San Francisco Bay Area: Both bay areas could benefit from more direct economic links
MARK NIU SAN FRANCISCO "The San Francisco Bay Area is composed of the city of San Francisco, San Francisco Bay behind me, the North Bay which contains many famous wine vineyards, the East Bay with cities like Oakland and Berkeley, and the South Bay which contains the famous Silicon Valley. Altogether, it's less than eight million people, only about 11% of the population of China's 'Greater Bay Area'. But, when you think of the term 'Bay Area', it's hard not to think of that symbol right behind me and all this place stands for."
From the Golden Gate Bridge to Fisherman's Wharf to the world's last manually operated cable car system, the San Francisco Bay Area has managed to retain its historic flavor, while achieving an economic growth rate that's three times the U.S. national average.
DARLENE CHIU BRYANT EXECUTIVE DIRECTOR, CHINASF "Everybody comes here to make money. That's what San Francisco that's how it was formed. The gold rush and all of a sudden bong you have a city."
Darlene Chiu Bryant heads 'ChinaSF'-an initiative to foster investment and economic growth between the San Francisco Bay Area and China.
DARLENE CHIU BRYANT EXECUTIVE DIRECTOR, CHINASF "I think it's really different in that first of all, politically speaking - and even from a governance perspective - in China, in particular, it's really top-down heavy. Whereas, here in the U.S., we're like bottom-up. Whatever happens in the city, it's because entrepreneurs, innovators want it to happen and the government is here to support them."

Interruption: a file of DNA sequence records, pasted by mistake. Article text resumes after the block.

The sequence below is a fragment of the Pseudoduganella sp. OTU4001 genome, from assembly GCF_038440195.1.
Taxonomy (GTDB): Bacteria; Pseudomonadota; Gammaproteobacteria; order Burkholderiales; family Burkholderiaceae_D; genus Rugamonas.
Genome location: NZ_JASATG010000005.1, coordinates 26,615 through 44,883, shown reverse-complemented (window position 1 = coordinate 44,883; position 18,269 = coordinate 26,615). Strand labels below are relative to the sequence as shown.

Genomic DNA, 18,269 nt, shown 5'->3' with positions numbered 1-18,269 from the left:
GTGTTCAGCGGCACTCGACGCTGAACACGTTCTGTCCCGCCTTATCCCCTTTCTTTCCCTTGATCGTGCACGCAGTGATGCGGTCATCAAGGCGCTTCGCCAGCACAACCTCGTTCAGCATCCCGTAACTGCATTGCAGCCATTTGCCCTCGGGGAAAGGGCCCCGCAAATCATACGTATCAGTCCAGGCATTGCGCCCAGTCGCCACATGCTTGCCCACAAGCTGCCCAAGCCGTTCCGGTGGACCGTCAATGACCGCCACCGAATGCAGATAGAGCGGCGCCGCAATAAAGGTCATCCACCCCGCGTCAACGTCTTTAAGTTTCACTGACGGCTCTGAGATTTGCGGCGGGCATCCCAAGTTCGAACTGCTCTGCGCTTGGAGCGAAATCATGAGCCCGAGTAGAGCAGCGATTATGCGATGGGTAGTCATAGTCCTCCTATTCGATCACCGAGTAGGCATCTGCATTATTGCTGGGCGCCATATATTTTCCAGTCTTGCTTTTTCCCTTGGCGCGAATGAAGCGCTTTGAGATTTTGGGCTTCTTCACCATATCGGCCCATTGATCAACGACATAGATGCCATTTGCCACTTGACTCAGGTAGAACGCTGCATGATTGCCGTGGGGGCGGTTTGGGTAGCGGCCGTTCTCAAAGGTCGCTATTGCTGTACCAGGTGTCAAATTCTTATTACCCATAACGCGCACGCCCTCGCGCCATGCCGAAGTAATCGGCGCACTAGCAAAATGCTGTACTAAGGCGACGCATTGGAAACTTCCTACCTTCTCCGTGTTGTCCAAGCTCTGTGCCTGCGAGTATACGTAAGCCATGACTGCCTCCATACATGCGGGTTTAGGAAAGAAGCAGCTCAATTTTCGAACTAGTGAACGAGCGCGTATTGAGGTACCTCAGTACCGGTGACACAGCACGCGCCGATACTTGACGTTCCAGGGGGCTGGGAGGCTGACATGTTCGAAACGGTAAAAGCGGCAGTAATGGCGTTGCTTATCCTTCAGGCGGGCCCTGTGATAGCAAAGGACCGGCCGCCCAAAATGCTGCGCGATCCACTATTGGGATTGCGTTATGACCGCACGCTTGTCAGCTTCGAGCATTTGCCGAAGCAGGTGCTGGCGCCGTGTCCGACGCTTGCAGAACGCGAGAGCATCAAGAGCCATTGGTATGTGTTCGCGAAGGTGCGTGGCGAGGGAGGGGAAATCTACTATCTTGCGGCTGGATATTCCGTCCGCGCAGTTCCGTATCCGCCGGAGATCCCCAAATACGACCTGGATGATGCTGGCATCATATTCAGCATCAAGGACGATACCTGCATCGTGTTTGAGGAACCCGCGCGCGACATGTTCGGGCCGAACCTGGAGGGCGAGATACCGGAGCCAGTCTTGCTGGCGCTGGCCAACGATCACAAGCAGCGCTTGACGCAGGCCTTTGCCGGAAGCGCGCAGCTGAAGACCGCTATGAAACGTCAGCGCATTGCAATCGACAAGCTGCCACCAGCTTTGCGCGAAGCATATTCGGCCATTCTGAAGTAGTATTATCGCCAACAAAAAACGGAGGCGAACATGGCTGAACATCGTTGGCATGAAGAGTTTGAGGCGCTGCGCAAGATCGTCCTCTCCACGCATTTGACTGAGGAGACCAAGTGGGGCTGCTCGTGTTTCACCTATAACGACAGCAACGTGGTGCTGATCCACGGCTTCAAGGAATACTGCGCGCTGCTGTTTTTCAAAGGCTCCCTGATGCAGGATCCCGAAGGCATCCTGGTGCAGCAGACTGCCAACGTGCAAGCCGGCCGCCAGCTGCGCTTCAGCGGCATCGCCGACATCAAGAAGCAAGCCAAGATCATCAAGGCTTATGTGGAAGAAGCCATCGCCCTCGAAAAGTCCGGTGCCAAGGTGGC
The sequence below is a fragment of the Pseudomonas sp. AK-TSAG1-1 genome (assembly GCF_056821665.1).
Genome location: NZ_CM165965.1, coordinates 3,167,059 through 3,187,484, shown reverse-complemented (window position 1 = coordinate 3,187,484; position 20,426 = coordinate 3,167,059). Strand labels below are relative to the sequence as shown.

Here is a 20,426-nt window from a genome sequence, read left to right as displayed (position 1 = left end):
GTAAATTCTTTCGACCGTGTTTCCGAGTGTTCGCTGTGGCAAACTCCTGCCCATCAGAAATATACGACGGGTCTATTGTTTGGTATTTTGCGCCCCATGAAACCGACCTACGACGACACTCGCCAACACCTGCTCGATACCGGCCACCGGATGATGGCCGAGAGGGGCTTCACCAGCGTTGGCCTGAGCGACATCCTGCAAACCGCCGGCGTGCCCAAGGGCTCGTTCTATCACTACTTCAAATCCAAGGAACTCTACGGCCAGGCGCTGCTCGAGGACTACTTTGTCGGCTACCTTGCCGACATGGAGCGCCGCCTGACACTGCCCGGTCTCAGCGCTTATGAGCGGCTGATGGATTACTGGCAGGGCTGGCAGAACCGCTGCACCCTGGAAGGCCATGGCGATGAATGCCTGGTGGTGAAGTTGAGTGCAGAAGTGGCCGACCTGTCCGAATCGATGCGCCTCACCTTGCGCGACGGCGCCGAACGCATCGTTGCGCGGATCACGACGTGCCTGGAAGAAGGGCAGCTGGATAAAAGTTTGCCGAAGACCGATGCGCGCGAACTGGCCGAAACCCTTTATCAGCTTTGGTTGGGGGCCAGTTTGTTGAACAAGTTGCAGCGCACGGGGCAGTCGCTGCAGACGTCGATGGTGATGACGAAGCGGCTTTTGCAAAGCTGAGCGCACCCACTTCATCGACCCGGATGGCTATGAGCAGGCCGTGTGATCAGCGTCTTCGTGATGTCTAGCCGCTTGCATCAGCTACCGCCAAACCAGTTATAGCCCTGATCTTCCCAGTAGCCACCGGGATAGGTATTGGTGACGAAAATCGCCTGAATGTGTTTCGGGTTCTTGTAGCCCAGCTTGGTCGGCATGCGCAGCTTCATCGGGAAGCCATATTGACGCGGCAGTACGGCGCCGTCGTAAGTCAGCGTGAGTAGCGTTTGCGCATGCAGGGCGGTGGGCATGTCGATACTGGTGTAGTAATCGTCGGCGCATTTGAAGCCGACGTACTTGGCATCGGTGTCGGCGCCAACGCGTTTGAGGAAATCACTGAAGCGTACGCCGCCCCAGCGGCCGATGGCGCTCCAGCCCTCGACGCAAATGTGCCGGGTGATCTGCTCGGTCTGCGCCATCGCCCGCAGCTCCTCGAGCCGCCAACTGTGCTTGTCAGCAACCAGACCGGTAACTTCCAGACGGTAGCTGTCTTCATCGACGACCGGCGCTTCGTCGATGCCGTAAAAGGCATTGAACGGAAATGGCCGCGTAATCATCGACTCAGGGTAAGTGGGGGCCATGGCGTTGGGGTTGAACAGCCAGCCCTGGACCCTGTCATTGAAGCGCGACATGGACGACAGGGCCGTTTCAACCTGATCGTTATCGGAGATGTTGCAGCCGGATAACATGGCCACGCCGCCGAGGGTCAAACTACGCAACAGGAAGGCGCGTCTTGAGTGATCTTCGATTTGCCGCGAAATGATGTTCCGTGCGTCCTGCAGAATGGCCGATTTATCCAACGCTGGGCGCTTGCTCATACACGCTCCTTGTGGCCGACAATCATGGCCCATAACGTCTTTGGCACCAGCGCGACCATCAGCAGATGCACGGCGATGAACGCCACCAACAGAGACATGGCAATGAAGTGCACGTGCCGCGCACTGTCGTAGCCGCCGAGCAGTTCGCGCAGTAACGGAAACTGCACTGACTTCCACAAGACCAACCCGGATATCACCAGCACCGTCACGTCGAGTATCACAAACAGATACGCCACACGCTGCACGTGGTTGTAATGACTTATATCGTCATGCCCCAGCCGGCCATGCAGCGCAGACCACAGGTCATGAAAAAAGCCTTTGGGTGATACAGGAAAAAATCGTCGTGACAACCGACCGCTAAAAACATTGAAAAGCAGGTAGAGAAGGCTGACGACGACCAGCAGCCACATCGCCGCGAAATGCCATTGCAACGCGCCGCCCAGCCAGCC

Perhaps, nowhere is that bottom-up approach more apparent than in Silicon Valley-where Apple, Google and Facebook all built multi-billion dollar companies based on disrupting tradition.
MING ZHOU BUSINESS PROFESSOR, SAN JOSE STATE UNIVERSITY "The anti-hierarchy, anti-establishment culture, is really deep-rooted in the Silicon Valley geographic area. I'm from China, so our traditional culture is more of a hierarchy, respect to power, which is not necessarily bad. But, in terms of innovation, cultural environment, I think that can be a barrier-or at least a resistance for the free sparkling of all the innovations."
Zhou says China's Greater Bay Area has unprecedented potential, calling Shenzhen the world's capital for manufacturing. But he also says the region could learn by studying the environment created by Silicon Valley's most prestigious university-Stanford.
MING ZHOU BUSINESS PROFESSOR, SAN JOSE STATE UNIVERSITY "They set up this club for sharing technology, software developments. At the time, there were two members that were active members of this club-Steve Jobs and Steve Wozniak. So, you can see this deep trust, all these entrepreneurs shared with other people that really fostered this collaboration and the free flow of ideas."
More than a third of San Francisco's population is of Asian descent, leading some experts to believe both bay areas could benefit from more direct economic links with each other.
DARLENE CHIU BRYANT EXECUTIVE DIRECTOR, CHINASF "Wouldn't it be cool if we could do a bay to bay initiative where in so many ways we are similar, have so many cultural ties, and that even from an economic perspective we are so very similar. Are there ways where we can partner?"
Chiu Bryant says it's these similarities that could make the 'greater bay areas' gateways for both Asia and the West. Mark Niu, CGTN, San Francisco.